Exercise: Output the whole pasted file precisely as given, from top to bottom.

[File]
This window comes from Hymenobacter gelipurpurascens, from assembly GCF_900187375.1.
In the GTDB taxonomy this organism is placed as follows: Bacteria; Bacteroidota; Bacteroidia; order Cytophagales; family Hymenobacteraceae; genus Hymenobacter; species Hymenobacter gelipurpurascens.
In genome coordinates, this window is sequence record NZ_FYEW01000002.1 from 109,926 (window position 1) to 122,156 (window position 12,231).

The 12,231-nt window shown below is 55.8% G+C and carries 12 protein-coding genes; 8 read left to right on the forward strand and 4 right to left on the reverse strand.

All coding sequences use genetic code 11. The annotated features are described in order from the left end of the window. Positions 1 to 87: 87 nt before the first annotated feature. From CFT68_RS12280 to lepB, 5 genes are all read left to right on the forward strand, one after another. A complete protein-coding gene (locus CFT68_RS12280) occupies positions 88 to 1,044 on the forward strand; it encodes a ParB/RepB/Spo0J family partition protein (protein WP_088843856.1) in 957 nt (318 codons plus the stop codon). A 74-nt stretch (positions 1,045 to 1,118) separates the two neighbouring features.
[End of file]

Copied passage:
This window comes from Hymenobacter gelipurpurascens, from assembly GCF_900187375.1.
In the GTDB taxonomy this organism is placed as follows: Bacteria; Bacteroidota; Bacteroidia; order Cytophagales; family Hymenobacteraceae; genus Hymenobacter; species Hymenobacter gelipurpurascens.
In genome coordinates, this window is sequence record NZ_FYEW01000002.1 from 109,926 (window position 1) to 122,156 (window position 12,231).

The 12,231-nt window shown below is 55.8% G+C and carries 12 protein-coding genes; 8 read left to right on the forward strand and 4 right to left on the reverse strand.

All coding sequences use genetic code 11. The annotated features are described in order from the left end of the window. Positions 1 to 87: 87 nt before the first annotated feature. From CFT68_RS12280 to lepB, 5 genes are all read left to right on the forward strand, one after another. A complete protein-coding gene (locus CFT68_RS12280) occupies positions 88 to 1,044 on the forward strand; it encodes a ParB/RepB/Spo0J family partition protein (protein WP_088843856.1) in 957 nt (318 codons plus the stop codon). A 74-nt stretch (positions 1,045 to 1,118) separates the two neighbouring features.